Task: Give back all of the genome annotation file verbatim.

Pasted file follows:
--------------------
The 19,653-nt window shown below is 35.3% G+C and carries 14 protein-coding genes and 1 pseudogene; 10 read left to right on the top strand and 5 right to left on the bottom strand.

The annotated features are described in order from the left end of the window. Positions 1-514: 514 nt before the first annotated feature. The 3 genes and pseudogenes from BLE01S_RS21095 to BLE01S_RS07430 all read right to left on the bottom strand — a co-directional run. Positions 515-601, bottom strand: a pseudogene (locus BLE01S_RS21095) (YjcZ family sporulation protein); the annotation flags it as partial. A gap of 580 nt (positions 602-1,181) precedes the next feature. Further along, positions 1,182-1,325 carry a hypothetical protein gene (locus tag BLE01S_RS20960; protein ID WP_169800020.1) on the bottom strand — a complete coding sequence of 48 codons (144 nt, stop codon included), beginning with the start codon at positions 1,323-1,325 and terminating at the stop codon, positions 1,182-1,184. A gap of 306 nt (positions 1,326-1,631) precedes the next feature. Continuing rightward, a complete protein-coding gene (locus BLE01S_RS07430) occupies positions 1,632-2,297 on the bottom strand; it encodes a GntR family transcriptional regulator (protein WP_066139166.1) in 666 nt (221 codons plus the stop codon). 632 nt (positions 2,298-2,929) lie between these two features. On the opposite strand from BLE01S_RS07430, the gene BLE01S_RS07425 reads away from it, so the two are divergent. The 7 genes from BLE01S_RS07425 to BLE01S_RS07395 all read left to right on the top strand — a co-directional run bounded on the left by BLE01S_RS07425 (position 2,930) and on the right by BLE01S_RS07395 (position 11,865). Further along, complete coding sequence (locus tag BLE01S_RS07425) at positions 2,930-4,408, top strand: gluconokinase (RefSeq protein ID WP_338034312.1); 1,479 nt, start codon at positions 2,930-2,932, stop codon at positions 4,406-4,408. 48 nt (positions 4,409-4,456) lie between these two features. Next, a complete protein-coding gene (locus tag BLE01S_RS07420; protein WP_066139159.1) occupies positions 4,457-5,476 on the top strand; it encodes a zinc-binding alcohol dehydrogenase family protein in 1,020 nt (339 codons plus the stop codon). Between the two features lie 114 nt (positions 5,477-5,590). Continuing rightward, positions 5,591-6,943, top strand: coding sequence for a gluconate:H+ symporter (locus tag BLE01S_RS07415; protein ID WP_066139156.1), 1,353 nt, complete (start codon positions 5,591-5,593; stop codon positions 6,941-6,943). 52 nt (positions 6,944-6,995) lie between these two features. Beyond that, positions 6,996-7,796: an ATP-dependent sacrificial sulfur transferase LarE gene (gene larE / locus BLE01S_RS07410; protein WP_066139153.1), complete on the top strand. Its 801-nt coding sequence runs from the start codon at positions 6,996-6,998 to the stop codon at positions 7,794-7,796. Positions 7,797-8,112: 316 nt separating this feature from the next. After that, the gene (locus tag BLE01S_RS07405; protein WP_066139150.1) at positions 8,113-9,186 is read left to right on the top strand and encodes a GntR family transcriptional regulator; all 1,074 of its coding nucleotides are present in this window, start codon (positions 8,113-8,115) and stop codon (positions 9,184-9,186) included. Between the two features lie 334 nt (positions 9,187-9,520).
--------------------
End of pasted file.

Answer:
The 19,653-nt window shown below is 35.3% G+C and carries 14 protein-coding genes and 1 pseudogene; 10 read left to right on the top strand and 5 right to left on the bottom strand.

The annotated features are described in order from the left end of the window. Positions 1-514: 514 nt before the first annotated feature. The 3 genes and pseudogenes from BLE01S_RS21095 to BLE01S_RS07430 all read right to left on the bottom strand — a co-directional run. Positions 515-601, bottom strand: a pseudogene (locus BLE01S_RS21095) (YjcZ family sporulation protein); the annotation flags it as partial. A gap of 580 nt (positions 602-1,181) precedes the next feature. Further along, positions 1,182-1,325 carry a hypothetical protein gene (locus tag BLE01S_RS20960; protein ID WP_169800020.1) on the bottom strand — a complete coding sequence of 48 codons (144 nt, stop codon included), beginning with the start codon at positions 1,323-1,325 and terminating at the stop codon, positions 1,182-1,184. A gap of 306 nt (positions 1,326-1,631) precedes the next feature. Continuing rightward, a complete protein-coding gene (locus BLE01S_RS07430) occupies positions 1,632-2,297 on the bottom strand; it encodes a GntR family transcriptional regulator (protein WP_066139166.1) in 666 nt (221 codons plus the stop codon). 632 nt (positions 2,298-2,929) lie between these two features. On the opposite strand from BLE01S_RS07430, the gene BLE01S_RS07425 reads away from it, so the two are divergent. The 7 genes from BLE01S_RS07425 to BLE01S_RS07395 all read left to right on the top strand — a co-directional run bounded on the left by BLE01S_RS07425 (position 2,930) and on the right by BLE01S_RS07395 (position 11,865). Further along, complete coding sequence (locus tag BLE01S_RS07425) at positions 2,930-4,408, top strand: gluconokinase (RefSeq protein ID WP_338034312.1); 1,479 nt, start codon at positions 2,930-2,932, stop codon at positions 4,406-4,408. 48 nt (positions 4,409-4,456) lie between these two features. Next, a complete protein-coding gene (locus tag BLE01S_RS07420; protein WP_066139159.1) occupies positions 4,457-5,476 on the top strand; it encodes a zinc-binding alcohol dehydrogenase family protein in 1,020 nt (339 codons plus the stop codon). Between the two features lie 114 nt (positions 5,477-5,590). Continuing rightward, positions 5,591-6,943, top strand: coding sequence for a gluconate:H+ symporter (locus tag BLE01S_RS07415; protein ID WP_066139156.1), 1,353 nt, complete (start codon positions 5,591-5,593; stop codon positions 6,941-6,943). 52 nt (positions 6,944-6,995) lie between these two features. Beyond that, positions 6,996-7,796: an ATP-dependent sacrificial sulfur transferase LarE gene (gene larE / locus BLE01S_RS07410; protein WP_066139153.1), complete on the top strand. Its 801-nt coding sequence runs from the start codon at positions 6,996-6,998 to the stop codon at positions 7,794-7,796. Positions 7,797-8,112: 316 nt separating this feature from the next. After that, the gene (locus tag BLE01S_RS07405; protein WP_066139150.1) at positions 8,113-9,186 is read left to right on the top strand and encodes a GntR family transcriptional regulator; all 1,074 of its coding nucleotides are present in this window, start codon (positions 8,113-8,115) and stop codon (positions 9,184-9,186) included. Between the two features lie 334 nt (positions 9,187-9,520).